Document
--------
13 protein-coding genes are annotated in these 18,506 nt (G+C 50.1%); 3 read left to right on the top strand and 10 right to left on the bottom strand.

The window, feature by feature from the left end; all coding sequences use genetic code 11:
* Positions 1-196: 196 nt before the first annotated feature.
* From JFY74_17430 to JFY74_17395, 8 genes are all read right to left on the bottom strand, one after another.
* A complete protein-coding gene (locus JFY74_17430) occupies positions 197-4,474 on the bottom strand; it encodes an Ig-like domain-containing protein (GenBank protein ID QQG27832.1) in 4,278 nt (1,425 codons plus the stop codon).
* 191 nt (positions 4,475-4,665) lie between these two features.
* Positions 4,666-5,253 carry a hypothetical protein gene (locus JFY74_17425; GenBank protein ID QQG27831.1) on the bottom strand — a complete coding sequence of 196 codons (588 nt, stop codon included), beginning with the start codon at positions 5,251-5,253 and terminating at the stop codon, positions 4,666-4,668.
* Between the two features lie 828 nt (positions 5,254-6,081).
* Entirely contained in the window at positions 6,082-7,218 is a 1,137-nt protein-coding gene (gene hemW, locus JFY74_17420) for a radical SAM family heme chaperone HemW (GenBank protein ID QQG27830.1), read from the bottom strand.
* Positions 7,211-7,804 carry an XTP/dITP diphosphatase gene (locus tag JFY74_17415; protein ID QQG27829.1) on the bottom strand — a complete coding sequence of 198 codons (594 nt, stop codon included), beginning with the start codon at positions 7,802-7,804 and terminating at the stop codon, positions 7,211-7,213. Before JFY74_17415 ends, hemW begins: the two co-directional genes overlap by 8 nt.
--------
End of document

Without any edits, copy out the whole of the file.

13 protein-coding genes are annotated in these 18,506 nt (G+C 50.1%); 3 read left to right on the top strand and 10 right to left on the bottom strand.

The window, feature by feature from the left end; all coding sequences use genetic code 11:
* Positions 1-196: 196 nt before the first annotated feature.
* From JFY74_17430 to JFY74_17395, 8 genes are all read right to left on the bottom strand, one after another.
* A complete protein-coding gene (locus JFY74_17430) occupies positions 197-4,474 on the bottom strand; it encodes an Ig-like domain-containing protein (GenBank protein ID QQG27832.1) in 4,278 nt (1,425 codons plus the stop codon).
* 191 nt (positions 4,475-4,665) lie between these two features.
* Positions 4,666-5,253 carry a hypothetical protein gene (locus JFY74_17425; GenBank protein ID QQG27831.1) on the bottom strand — a complete coding sequence of 196 codons (588 nt, stop codon included), beginning with the start codon at positions 5,251-5,253 and terminating at the stop codon, positions 4,666-4,668.
* Between the two features lie 828 nt (positions 5,254-6,081).
* Entirely contained in the window at positions 6,082-7,218 is a 1,137-nt protein-coding gene (gene hemW, locus JFY74_17420) for a radical SAM family heme chaperone HemW (GenBank protein ID QQG27830.1), read from the bottom strand.
* Positions 7,211-7,804 carry an XTP/dITP diphosphatase gene (locus tag JFY74_17415; protein ID QQG27829.1) on the bottom strand — a complete coding sequence of 198 codons (594 nt, stop codon included), beginning with the start codon at positions 7,802-7,804 and terminating at the stop codon, positions 7,211-7,213. Before JFY74_17415 ends, hemW begins: the two co-directional genes overlap by 8 nt.